I have been using Power BI to evaluate survey data for several months now, and it has been working well. However, I think I'm going the long way around something, so I'm wondering if any of you smart people out there can give me a short cut.
I need to get a summary of text responses (count, percent of GT) as well as the mean scores for each response.
When dealing with Likert-type scales in survey data (e.g., 1=never, 2=occasionally, 3=often, 4=always), I have been importing two Excel tables, one with the value labels (e.g., never, often) and then an identical table with the values (e.g., 1, 2, 3, 4). It takes some time to recode all those text labels into values.
There has to be an easier way to do this. I know I can create a table that references the text lables with the values, but that's as far as I've gotten.
So this isn't a perfect approach, but here's what I did...
First, in Power Query I copied the query, Chose Columns to include only the ID and the Likert Items, and then unpivoted the Likert scale so that I had a zillion rows of Attribute/Value pairs. Then, I added a Conditional Column (cheating using Column from Examples) to give a numeric value to each of my values. In my case, Strongly Disagree = -2, Disagree = 1, Neither Agree nor Disagree = 0, Agree = 1, Strongly Agree = 2.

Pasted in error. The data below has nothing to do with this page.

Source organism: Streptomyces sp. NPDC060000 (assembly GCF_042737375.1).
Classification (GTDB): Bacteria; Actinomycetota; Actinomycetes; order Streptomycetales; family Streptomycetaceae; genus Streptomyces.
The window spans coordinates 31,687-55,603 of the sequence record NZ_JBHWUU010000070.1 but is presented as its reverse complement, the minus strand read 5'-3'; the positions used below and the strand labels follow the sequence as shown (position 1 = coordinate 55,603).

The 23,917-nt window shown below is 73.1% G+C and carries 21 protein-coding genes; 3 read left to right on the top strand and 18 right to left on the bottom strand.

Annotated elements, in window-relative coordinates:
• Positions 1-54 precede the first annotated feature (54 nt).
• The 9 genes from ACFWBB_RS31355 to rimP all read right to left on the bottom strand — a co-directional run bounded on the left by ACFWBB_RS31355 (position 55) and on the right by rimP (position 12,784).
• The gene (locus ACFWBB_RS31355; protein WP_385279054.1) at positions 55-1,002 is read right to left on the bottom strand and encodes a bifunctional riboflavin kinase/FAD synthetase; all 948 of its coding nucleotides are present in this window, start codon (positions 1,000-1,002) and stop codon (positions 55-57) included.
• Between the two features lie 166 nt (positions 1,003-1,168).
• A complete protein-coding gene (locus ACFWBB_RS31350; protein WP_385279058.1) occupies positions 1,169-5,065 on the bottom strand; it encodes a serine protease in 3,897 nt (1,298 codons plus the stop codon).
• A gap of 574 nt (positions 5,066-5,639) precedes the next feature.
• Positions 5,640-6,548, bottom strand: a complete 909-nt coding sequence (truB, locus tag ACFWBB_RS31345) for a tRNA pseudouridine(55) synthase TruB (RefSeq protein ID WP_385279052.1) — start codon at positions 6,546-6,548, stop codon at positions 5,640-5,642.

Loading this into the data model, Power BI auto-detected the ID as a key field and built the relationship between my main table and my "Likert Question" table.
To visualize, I just used a horizontal barchart using the Question for the axis and the "Response_Numeric" for the values (using the "Average" summarization), plus a custom X axis label (with a bunch of underscores, since PBI ignored multiple spaces). I also force-set the X axis so that the Min was -2 and the Max was 2 so that the scale stayed true to the feedback.
It doesn't give the full nuance that the native MS Forms tool does and it's not super-pretty, but it does show the gist of the data as you apply filters based on other demographics. Here's what it looked like (note that this was just a subset of my data, but it highlights how it looks):